Last Updated 28 Mar 2021

Body Image

Category Body Image
Essay type Research
Words 1805 (7 pages)
Views 601

For most people in order to feel good they must look good, however for some people looking good doesn’t cut it they have to be perfect. In our minds every one of us has an idealized body image which comes from “a mixture of ideas and feeling about one’s physical appearance…linked to self esteem and emotional stability” (Maggie 2). Factors that influence ones self- perceptions are the 21st century media, peers, and family basically our main social surroundings.

All these factors influence us whether we know it or now, so it’s only natural for girls to look up to super models, film stars, and athletes. Wanting to be just like them, dressing like them, buying what they do and overall looking perfectly flawless just like them. Even though it’s important for some occupations to have the perfect body image like models, athletes and movie stars, it’s virtually impossible for an average person to have a perfect body image because of psychological issues and physical problems such as anorexia nervosa (AN) and bulimia nervosa (BN).

The Media is responsible for the negative effects on men and women who are influenced by unrealistic images, which include perfect skin, pulp lips, breasts, hips and a slim waist and for men idly, a lean and muscular physique. An individual is exposed to many different types of perfect images once this occurs, he/she starts comparing themselves with these images. In other words this comparison starts a self image process made up in their mind about themselves the “media images and self identity go together… media affects how one sees themselves and in some cases it affects women negatively” (Maggie 54).

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If girls don’t look similar to what’s posted in magazines and up on billboards they aren’t incredibly happy with their figure, because according to the media it’s not perfect. For this reason woman become depressed, stressed and unhappy. Through advertising women are told what they should look like, this image is mostly based on what the majority of men find attractive. During the early post war years in the 1950’s and 1960’s women were seen as the perfect skilled housewife, who kept everything spotless.

They were encouraged to play the faultless duty even “advertisements portrayed women as decorative, dependent on men and primarily concerned with personal beauty” (Maggie 43). However the range of different identities available to women did expand the idea of women moving into the male world, in a trouser suit working in office buildings. None the less women are still labeled through the media, which clearly tells women how they should be and what’s expected of them.

Anne Marie is a psychotherapist who offers counseling for people who suffer from eating disorders; she states “it’s true, more teenage girls than ever are affected by compulsion to achieve for themselves a degree of thinness they see every day in models and celebrities” (106). One of the most influential media forms are women’s beauty and fashion magazines, women see models, and actors who are less curvaceous and thinner. Studies show three in four teens in the United States are influenced through magazines .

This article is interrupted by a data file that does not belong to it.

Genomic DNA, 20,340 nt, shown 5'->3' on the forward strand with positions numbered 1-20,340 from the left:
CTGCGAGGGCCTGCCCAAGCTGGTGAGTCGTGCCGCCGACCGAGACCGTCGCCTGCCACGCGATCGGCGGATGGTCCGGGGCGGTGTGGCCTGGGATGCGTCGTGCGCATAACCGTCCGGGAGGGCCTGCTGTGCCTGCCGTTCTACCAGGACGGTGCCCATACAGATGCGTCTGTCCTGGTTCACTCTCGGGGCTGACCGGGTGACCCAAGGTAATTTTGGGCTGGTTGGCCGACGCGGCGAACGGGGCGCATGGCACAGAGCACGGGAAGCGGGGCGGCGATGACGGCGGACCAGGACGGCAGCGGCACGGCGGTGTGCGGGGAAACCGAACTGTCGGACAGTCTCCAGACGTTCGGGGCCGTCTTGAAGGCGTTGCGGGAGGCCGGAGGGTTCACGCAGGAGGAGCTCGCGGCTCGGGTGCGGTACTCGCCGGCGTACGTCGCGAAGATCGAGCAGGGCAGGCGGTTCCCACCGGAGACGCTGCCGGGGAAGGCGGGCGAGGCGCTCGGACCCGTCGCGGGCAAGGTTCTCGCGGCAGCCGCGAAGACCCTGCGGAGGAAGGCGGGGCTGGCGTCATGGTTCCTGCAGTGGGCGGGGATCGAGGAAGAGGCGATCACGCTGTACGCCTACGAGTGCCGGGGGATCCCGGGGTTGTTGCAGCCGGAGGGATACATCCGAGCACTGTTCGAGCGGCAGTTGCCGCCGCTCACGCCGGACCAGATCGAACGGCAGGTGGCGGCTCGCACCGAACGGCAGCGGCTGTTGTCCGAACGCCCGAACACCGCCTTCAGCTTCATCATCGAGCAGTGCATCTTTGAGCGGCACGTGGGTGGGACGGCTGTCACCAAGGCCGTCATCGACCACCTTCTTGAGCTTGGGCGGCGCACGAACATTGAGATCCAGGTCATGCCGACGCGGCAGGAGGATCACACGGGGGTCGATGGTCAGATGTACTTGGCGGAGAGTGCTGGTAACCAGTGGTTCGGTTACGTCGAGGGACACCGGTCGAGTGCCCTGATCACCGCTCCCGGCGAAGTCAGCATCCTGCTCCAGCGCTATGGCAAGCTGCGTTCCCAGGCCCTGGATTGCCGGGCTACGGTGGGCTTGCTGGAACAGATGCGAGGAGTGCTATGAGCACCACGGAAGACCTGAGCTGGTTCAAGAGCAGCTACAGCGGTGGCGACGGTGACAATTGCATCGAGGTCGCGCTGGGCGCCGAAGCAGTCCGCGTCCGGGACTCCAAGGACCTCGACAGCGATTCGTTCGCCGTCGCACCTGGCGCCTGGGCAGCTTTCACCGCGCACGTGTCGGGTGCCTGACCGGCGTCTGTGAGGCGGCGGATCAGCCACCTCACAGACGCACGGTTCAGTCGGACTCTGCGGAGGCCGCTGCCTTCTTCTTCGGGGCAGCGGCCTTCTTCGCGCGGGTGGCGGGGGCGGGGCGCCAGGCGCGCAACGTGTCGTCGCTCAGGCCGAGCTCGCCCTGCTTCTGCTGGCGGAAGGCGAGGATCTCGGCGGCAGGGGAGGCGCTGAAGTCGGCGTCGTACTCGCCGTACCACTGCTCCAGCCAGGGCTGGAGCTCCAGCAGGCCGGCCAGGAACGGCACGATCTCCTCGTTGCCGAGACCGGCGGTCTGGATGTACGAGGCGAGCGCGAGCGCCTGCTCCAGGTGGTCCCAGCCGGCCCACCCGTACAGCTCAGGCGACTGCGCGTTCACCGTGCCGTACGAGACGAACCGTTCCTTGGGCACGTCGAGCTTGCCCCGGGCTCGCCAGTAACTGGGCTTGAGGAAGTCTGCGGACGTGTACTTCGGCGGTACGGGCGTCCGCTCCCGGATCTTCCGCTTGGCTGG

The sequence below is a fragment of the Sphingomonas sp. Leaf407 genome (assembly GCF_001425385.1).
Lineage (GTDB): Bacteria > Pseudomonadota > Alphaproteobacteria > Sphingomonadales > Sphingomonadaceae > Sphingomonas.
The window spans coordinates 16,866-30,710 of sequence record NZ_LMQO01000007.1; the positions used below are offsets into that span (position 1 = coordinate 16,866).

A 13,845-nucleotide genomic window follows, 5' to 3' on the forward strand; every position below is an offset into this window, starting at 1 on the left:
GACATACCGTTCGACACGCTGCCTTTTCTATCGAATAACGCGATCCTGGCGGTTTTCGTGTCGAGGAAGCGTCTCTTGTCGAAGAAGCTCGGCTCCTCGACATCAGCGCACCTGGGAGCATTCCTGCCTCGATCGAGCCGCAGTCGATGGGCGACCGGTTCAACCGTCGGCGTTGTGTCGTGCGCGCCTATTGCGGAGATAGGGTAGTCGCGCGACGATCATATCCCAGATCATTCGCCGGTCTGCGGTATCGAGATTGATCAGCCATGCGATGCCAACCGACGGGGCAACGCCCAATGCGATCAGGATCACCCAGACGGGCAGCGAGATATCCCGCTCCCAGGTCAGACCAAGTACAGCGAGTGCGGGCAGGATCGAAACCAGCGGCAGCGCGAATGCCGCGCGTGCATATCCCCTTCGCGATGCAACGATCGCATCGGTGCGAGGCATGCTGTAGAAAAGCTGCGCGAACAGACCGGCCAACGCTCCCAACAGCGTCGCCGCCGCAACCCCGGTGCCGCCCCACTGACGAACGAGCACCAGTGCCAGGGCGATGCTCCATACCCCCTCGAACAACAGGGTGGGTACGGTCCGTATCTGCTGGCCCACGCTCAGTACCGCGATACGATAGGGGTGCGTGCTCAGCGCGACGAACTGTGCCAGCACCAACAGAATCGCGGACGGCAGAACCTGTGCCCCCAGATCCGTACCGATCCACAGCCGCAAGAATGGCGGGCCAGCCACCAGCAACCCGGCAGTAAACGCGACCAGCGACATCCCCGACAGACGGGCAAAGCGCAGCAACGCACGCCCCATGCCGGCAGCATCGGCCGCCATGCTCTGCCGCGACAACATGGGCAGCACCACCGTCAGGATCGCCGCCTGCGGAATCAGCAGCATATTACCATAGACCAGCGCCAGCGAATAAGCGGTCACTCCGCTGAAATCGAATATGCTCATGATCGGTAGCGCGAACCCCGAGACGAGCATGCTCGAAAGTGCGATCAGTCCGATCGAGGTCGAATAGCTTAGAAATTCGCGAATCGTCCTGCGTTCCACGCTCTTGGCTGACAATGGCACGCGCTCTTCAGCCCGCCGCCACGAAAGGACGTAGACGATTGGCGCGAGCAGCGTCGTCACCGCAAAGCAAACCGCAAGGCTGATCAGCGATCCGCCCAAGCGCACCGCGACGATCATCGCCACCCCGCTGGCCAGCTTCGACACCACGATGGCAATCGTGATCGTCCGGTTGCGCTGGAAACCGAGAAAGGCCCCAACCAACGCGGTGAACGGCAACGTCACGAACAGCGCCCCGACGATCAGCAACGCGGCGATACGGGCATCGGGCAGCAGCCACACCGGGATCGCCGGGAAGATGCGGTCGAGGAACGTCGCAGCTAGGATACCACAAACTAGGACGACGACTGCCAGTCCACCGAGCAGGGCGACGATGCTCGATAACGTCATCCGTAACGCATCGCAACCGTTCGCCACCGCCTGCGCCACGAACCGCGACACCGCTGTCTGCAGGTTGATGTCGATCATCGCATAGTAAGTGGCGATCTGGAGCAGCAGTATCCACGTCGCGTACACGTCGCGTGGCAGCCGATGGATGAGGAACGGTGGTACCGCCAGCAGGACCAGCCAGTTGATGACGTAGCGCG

This media representation is wrong due to the fact that it’s not a truthful reflection of real lives but a “symbolic account of what is valued and approved of “(Maggie 45). Women try to achieve this media image to feel accepted no matter what the cost. According to what women are exposed to in media, they learn to reconstruct themselves and adapt into a defect less image. They can fix weight problems through exercise, chemical maintenance like different facial products and plastic surgery “sometimes without any harm to health, other with devastating consequences” (Maggie 48).

People die every year from plastic surgery, not only can the outcomes of the surgery be fatal. Before plastic surgery when a doctor tells you what the change will look like it’s “only an educated guess… Until he or she gets into the operating room and sees exactly what there is to work with, there is absolutely no way to know how the final product will look” (Alice 1). So you may be unhappy with the outcome of the surgery, but won’t be able to do anything about it. When we are sold beauty products we are told aging is unacceptable if you want to be peerless, it implies for us to fix this problem but aging is a natural rocess. Women who undergo cosmetic surgery do gain a boost in their body image, however afterwards they always want to go back and keep fixing up even more. There are those who try to achieve unrealistic expectations and experience depressions or self adjustment problems. So there are downsides to any kind of treatment if there’s too much of it, and the media influences us to go through all these delirious procedures. Equally important as media influence is also ones cultural influence, the very roots of a person’s life to which there exposed to even before media it’s family and friends.

Studies show women who suffer from anorexia or bulimia come from “family environments in which perfection, control and enmeshment are the norms” (Susan 214). So it should come as no surprise, people coming from such a perfect controlling family influence feel the need to be flawless as well. Furthermore in Western societies slim and slender is associated with happiness and success while being overweight means you lazy and don’t have control of your life. Thomas cash a psychologist for over 35 years believes those who don’t fit “to the slender ideal face prejudice throughout their life spam” (10).